• look for any lumps on the roof of the mouth or any loose upper teeth
  • feel the neck for any lumps or swelling
  • look inside the back of the nose with a thin, long-handled mirror placed in the mouth or a tube and light placed through the nostril (called rhinoscopy)
  • check for vision changes
  • do a neurological exam to check if the brain, spinal cord and nerves are working normally

Find out more about physical exam.

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Complete blood count (CBC)

A CBC measures the number and quality of white blood cells, red blood cells and platelets. A CBC is done to check your general health. Doctors can also use a CBC to get a baseline measurement that they can use to compare blood counts during and after treatment.

Find out more about complete blood count (CBC).

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Blood chemistry tests

Blood chemistry tests measure certain chemicals in the blood. They show how well certain organs, such as the kidneys, are functioning. They can also help find abnormalities such as cancer that has spread to other areas of the body.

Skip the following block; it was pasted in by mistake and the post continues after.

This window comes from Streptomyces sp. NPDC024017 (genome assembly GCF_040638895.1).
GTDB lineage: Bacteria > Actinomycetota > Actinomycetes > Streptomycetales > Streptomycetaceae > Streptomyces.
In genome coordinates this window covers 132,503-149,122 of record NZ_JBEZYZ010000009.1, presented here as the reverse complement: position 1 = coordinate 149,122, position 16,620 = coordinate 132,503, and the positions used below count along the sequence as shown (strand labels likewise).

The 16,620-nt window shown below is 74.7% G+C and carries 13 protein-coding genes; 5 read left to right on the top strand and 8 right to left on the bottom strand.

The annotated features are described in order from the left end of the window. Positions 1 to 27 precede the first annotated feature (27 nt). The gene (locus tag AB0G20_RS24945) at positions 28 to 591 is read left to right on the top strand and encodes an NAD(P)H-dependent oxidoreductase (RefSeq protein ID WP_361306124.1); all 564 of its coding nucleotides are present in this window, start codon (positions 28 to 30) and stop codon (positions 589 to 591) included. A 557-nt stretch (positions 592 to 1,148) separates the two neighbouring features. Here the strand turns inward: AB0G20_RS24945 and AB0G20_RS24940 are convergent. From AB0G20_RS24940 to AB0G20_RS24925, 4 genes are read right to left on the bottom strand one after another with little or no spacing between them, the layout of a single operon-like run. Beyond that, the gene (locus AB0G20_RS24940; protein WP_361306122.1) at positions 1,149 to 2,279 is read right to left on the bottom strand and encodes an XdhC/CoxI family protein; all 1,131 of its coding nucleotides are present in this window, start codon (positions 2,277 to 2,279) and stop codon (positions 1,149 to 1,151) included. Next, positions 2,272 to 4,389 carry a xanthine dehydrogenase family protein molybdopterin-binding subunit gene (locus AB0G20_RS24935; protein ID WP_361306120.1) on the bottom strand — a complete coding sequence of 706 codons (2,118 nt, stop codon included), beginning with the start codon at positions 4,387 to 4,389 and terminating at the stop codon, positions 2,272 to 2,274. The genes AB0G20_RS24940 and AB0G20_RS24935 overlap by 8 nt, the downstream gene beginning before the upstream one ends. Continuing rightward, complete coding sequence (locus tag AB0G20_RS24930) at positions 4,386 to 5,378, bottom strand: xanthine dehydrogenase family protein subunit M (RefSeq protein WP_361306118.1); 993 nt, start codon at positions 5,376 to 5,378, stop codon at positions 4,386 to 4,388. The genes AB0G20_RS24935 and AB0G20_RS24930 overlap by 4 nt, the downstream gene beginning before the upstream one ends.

Find out more about blood chemistry tests.

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Endoscopy

Endoscopy is a procedure that uses an endoscope (a thin, tube-like instrument with a light and lens) to examine or treat organs or structures in the body.

During diagnosis, doctors do endoscopy to look inside the nose, nasopharynxnasopharynxThe upper part of the pharynx (throat) behind the nose and above the soft palate (the back, soft part of the roof of the mouth). and lower part of the throat. They can also collect tissue samples during endoscopy. The following types of endoscopy may be done.

Nasal endoscopy

Nasal endoscopy allows a doctor to look inside the nose, nasopharynx and throat.

Nasal endoscopy is usually done in an ear, nose and throat (ENT) specialist’s office. The doctor (also called an otolaryngologist) may apply a topical anesthetic to the nose just before the nasal endoscopy. During the procedure, the doctor passes a flexible endoscope through the nose and down to the throat. After nasal endoscopy, your doctor may tell you not to eat or drink until the freezing is gone and the gag reflex returns. This usually takes about 1 hour.